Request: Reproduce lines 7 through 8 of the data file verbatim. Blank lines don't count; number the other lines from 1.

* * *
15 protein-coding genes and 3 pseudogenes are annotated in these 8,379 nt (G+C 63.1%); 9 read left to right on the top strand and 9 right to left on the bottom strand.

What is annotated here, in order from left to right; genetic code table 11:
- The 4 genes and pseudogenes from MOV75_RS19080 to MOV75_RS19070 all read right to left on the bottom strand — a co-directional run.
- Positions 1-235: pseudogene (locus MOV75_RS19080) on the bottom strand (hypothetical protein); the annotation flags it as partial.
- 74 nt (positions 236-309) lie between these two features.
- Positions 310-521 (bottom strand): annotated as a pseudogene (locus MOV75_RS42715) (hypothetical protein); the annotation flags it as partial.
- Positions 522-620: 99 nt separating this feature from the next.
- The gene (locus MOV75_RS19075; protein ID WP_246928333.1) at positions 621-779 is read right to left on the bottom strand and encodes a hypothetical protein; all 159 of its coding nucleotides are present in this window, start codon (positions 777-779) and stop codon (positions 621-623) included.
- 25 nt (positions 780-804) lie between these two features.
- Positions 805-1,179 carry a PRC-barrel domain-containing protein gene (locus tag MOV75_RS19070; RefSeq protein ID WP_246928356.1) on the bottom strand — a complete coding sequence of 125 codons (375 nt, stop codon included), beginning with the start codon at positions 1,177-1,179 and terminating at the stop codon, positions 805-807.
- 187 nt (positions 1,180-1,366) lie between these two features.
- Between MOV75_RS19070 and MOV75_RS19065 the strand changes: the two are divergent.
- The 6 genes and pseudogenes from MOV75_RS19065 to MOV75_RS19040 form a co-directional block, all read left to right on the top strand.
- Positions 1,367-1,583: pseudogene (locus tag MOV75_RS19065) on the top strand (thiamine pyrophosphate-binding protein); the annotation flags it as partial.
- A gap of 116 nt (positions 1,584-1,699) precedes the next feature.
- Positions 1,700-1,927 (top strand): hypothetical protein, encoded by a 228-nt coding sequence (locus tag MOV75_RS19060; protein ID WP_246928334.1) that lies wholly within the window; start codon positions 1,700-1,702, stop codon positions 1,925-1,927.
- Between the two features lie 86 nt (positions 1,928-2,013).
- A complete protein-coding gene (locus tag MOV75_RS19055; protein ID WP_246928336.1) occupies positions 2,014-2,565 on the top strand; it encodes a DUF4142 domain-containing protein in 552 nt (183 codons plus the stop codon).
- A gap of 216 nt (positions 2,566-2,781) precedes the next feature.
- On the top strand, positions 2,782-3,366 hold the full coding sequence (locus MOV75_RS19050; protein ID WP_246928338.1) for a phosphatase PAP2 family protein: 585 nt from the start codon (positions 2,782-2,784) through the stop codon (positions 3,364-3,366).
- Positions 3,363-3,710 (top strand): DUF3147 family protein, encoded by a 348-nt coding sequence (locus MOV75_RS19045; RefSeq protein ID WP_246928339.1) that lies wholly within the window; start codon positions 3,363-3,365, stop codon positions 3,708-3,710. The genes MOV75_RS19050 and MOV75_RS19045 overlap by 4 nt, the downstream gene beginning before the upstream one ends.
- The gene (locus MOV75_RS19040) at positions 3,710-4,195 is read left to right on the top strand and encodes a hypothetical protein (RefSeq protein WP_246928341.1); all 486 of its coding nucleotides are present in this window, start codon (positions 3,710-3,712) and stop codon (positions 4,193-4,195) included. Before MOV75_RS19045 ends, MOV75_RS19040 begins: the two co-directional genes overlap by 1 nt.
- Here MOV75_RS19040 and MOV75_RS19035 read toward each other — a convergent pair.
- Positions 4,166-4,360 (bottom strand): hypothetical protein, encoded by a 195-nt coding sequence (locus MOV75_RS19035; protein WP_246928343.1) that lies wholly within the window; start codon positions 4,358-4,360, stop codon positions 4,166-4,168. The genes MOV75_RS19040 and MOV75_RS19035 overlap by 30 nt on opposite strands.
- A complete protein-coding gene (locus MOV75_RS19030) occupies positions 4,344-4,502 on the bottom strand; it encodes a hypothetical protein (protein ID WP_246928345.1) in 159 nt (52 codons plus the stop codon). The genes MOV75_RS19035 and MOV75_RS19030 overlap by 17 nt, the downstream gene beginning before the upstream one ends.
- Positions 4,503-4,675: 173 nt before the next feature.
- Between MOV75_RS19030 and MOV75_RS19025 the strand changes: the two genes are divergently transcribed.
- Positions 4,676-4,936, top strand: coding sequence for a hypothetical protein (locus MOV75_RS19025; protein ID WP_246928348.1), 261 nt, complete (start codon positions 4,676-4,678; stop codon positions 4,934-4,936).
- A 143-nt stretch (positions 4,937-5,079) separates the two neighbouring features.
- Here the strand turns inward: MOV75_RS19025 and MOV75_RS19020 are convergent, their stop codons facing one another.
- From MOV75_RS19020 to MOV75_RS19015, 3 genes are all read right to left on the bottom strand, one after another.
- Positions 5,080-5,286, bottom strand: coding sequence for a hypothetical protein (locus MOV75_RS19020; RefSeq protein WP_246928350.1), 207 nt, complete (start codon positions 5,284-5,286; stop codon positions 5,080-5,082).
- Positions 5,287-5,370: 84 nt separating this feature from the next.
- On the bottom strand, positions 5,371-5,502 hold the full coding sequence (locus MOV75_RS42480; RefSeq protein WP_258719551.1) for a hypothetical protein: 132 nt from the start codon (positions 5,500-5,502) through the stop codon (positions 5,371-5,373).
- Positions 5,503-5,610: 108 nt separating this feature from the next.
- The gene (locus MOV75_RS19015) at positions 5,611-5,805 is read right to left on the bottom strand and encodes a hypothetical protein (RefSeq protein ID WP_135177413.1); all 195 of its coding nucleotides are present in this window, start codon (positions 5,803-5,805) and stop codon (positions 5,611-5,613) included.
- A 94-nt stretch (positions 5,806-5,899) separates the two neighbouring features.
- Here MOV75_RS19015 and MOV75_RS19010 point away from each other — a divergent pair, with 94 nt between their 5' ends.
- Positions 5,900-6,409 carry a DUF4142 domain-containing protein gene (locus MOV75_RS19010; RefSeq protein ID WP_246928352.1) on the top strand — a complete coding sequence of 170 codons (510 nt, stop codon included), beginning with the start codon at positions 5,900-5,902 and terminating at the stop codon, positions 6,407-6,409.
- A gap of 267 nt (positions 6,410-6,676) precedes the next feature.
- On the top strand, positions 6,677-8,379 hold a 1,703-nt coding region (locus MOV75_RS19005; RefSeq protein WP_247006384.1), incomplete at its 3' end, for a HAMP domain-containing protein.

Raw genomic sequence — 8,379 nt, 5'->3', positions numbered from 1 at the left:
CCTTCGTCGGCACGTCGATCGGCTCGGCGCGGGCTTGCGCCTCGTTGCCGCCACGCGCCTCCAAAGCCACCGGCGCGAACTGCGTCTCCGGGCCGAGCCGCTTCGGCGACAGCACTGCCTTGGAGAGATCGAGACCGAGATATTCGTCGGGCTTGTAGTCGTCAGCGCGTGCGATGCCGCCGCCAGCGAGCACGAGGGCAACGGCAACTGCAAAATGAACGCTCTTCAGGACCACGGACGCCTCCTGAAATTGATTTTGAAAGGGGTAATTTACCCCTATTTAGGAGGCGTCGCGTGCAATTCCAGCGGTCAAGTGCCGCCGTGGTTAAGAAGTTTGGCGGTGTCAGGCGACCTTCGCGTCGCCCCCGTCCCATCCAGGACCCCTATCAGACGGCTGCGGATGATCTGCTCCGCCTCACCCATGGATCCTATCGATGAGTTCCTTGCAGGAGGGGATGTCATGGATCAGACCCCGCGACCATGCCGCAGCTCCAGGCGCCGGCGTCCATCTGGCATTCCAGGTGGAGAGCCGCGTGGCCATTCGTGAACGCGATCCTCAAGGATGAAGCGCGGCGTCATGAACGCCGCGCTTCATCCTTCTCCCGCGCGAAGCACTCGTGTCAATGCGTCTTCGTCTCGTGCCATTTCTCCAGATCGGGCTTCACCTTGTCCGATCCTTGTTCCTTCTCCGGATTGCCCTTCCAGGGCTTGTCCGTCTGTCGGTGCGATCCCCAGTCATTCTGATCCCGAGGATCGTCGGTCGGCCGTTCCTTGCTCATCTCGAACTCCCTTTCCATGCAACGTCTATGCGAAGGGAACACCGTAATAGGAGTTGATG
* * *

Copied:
- Positions 522-620: 99 nt separating this feature from the next.
- The gene (locus MOV75_RS19075; protein ID WP_246928333.1) at positions 621-779 is read right to left on the bottom strand and encodes a hypothetical protein; all 159 of its coding nucleotides are present in this window, start codon (positions 777-779) and stop codon (positions 621-623) included.